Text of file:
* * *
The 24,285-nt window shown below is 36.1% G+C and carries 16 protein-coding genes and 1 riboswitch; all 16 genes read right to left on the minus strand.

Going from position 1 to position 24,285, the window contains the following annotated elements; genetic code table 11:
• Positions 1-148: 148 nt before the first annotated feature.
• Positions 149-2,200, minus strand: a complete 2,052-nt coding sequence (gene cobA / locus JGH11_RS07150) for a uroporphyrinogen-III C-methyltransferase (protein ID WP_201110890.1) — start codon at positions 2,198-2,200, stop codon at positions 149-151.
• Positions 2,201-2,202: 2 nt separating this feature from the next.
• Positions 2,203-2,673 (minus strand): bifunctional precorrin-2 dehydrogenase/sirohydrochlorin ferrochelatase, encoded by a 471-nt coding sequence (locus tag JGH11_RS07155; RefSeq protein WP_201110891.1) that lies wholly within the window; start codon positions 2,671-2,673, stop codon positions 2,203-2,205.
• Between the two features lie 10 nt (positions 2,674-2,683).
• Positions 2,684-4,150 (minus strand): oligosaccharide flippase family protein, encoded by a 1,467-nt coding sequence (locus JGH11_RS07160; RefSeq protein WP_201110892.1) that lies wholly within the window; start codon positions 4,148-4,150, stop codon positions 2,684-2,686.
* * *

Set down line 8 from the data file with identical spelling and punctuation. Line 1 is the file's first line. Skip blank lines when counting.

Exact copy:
• Positions 2,684-4,150 (minus strand): oligosaccharide flippase family protein, encoded by a 1,467-nt coding sequence (locus JGH11_RS07160; RefSeq protein WP_201110892.1) that lies wholly within the window; start codon positions 4,148-4,150, stop codon positions 2,684-2,686.